Insurers are grossly unfair, failing to distinguish between good roofers and the cowboys
"Crisis – what crisis?" asked the man from the Association of British Insurers, trying to tell his audience of trade association representatives that the rise in premiums for the construction industry was averaging 0.23% of turnover this year. Angered – and armed with statistics from the most extensive survey ever conducted of members of the National Federation of Roofing Contractors – I replied with the following argument.

First, some roofers have experienced rises for employers' and public liability of up to 1500%, and most were being quoted 200% increases or more. The percentage of turnover premiums represented could be anything from 1.7% to 3% – often a contractor's entire profit margin.

Second, even though most roofers submit their renewal applications early, underwriters, apparently working in collusion, have been pleading lack of capacity and refusing to reinsure until five minutes past midnight.

Third, many companies with clean claims and injuries records have been treated no differently from those with indifferent records.

The NFRC's accident survey received replies from 59% of our member contractors. They reported that, between them, there had been one fatal fall from height, compared with 37 reported by the Health and Safety Executive for the construction industry in 2001-2. This was one too many, but the results also showed that there were only 20 serious injuries reported by NFRC members and a mere 2704 days were lost because of accidents and work-related illnesses among 9750 employees. We therefore have the statistical evidence to back up our claim that not all roofers are high-risk bets.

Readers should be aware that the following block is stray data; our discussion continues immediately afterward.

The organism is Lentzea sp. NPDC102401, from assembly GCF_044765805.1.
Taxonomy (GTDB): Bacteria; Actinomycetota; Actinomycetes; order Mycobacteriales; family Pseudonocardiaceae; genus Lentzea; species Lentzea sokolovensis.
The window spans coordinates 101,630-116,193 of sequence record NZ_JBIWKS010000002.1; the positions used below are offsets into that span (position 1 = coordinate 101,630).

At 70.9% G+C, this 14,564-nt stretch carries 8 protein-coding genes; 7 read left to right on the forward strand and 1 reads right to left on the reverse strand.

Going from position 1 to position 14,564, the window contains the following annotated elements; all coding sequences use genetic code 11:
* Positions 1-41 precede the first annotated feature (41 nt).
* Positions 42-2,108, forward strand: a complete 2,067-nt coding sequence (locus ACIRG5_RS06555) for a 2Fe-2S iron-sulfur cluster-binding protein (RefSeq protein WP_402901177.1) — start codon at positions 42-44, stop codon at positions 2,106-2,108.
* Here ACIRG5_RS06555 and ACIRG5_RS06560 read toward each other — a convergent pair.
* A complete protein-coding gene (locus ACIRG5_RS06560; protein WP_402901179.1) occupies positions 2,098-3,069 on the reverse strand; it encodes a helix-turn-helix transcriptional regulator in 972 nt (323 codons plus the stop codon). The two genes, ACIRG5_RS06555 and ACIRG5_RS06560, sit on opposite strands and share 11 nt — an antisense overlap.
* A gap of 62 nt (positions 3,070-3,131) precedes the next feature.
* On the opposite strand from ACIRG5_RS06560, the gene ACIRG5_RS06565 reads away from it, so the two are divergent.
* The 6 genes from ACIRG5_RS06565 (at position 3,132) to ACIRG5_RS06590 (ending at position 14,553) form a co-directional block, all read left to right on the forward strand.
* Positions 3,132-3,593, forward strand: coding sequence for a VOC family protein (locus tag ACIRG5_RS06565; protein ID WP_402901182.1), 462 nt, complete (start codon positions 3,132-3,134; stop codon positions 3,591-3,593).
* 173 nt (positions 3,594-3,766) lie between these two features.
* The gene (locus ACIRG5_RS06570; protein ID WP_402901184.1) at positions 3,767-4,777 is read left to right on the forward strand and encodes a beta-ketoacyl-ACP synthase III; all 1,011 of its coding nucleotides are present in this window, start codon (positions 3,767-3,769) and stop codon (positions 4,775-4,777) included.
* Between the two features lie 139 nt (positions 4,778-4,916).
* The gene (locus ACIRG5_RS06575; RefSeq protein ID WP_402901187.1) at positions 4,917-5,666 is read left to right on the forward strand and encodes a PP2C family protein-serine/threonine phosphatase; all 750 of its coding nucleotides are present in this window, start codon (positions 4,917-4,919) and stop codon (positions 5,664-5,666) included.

Underwriters, in their pursuit of profit, and led by mavericks such as Independent, quoted for high-risk business at low prices

Why is it then that insurers have behaved in such a grossly unfair manner? Is it because of incompetence on their part or because of outside factors they could not foresee? Granted, nobody but our intelligence services should have seen 9/11 coming. But claims by employees – encouraged by ambulance-chasing lawyers and tough employer liability legislation – have been rising for a long time, as have claims for work-related illness. Instead of taking pre-emptive action, underwriters, in their pursuit of profit, and led by mavericks such as Independent, continued to quote for high-risk business at low premiums. A reaction of disastrous proportions was bound to follow.

Although there will always be contractors that do not conduct business in a competent fashion, there is no reason why the insurance industry should not behave in a more discerning manner. The characteristics that mark out the professional roofer from the cowboy are obvious. Here are a few points that insurers should ask contractors before deciding on the level of premium to charge:

  • Does it carry out risk assessment on every contract undertaken?
  • Has it appointed a director or senior person to take responsibility for health and safety?
  • Does it have a daily briefing for its complete workforce?
  • Does it issue NFRC safety passports?
  • Does it have a policy of listening to employees who have health and safety complaints?
  • Is its workforce part of the Construction Skills Certification Scheme card system?
  • Does it use bona fide subcontractors that are properly covered by their own employers' and public liability insurance?

There is nothing to stop an underwriter demanding an independent audit of these points.

With this crisis still at full tilt, what has the government done to help? Nothing, as far as I can see. The DTI has asked for statistical evidence from high-risk industries, which it is about to receive. Meanwhile, the Treasury is happy with its take from the 5% insurance premium tax. Perhaps it should use the money to create a fund to meet the cost of long-term industrial illness?